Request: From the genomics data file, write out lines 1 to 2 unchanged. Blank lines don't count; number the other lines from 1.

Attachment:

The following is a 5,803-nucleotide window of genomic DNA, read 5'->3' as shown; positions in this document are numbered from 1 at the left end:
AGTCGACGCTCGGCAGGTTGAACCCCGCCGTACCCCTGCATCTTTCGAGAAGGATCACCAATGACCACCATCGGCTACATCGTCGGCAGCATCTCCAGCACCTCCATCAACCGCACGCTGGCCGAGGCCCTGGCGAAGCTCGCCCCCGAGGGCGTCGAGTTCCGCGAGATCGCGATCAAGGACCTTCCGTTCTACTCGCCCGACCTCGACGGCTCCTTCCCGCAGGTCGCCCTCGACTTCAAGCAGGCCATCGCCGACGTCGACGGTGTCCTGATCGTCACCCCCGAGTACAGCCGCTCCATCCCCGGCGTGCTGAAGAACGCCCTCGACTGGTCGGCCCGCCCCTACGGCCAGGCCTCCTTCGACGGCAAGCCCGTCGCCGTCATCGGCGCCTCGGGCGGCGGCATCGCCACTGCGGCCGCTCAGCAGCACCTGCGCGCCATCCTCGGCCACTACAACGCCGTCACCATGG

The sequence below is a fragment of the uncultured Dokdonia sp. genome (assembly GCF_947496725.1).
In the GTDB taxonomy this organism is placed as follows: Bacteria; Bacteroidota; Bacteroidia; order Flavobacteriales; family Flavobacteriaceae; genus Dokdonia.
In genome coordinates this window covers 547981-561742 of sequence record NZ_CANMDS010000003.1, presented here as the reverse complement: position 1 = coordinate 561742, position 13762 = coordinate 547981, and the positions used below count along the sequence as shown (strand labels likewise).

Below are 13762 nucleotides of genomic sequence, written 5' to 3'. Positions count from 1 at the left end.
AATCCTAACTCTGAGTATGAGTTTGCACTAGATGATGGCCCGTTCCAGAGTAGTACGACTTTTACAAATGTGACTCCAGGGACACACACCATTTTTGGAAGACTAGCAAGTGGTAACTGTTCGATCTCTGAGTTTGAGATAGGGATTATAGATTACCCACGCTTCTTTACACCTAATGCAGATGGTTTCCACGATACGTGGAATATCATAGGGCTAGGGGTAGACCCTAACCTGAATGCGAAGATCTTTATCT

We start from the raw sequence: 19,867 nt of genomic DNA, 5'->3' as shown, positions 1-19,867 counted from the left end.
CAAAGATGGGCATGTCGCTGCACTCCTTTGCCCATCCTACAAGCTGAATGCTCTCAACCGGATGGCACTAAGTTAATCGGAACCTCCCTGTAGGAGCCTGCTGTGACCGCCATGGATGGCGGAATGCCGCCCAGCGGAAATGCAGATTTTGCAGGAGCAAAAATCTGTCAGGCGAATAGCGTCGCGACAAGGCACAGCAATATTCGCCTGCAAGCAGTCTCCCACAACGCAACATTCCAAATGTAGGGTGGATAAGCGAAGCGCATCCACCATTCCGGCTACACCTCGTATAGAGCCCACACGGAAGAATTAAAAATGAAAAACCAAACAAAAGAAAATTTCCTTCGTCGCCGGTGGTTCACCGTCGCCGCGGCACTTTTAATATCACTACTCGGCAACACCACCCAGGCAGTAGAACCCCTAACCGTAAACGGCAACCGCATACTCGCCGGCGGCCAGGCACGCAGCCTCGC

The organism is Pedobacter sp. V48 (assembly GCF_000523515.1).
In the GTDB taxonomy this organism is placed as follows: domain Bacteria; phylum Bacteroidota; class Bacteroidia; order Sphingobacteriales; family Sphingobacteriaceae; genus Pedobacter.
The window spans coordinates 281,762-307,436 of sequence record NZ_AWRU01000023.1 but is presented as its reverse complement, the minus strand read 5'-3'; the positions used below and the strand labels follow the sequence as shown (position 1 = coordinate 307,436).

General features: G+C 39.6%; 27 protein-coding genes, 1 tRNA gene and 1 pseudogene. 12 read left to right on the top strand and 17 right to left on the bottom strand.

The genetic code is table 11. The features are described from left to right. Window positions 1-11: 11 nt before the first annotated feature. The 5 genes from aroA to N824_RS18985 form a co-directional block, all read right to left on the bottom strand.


The following is a 5,803-nucleotide window of genomic DNA, read 5'->3' as shown; positions in this document are numbered from 1 at the left end:
AGTCGACGCTCGGCAGGTTGAACCCCGCCGTACCCCTGCATCTTTCGAGAAGGATCACCAATGACCACCATCGGCTACATCGTCGGCAGCATCTCCAGCACCTCCATCAACCGCACGCTGGCCGAGGCCCTGGCGAAGCTCGCCCCCGAGGGCGTCGAGTTCCGCGAGATCGCGATCAAGGACCTTCCGTTCTACTCGCCCGACCTCGACGGCTCCTTCCCGCAGGTCGCCCTCGACTTCAAGCAGGCCATCGCCGACGTCGACGGTGTCCTGATCGTCACCCCCGAGTACAGCCGCTCCATCCCCGGCGTGCTGAAGAACGCCCTCGACTGGTCGGCCCGCCCCTACGGCCAGGCCTCCTTCGACGGCAAGCCCGTCGCCGTCATCGGCGCCTCGGGCGGCGGCATCGCCACTGCGGCCGCTCAGCAGCACCTGCGCGCCATCCTCGGCCACTACAACGCCGTCACCATGG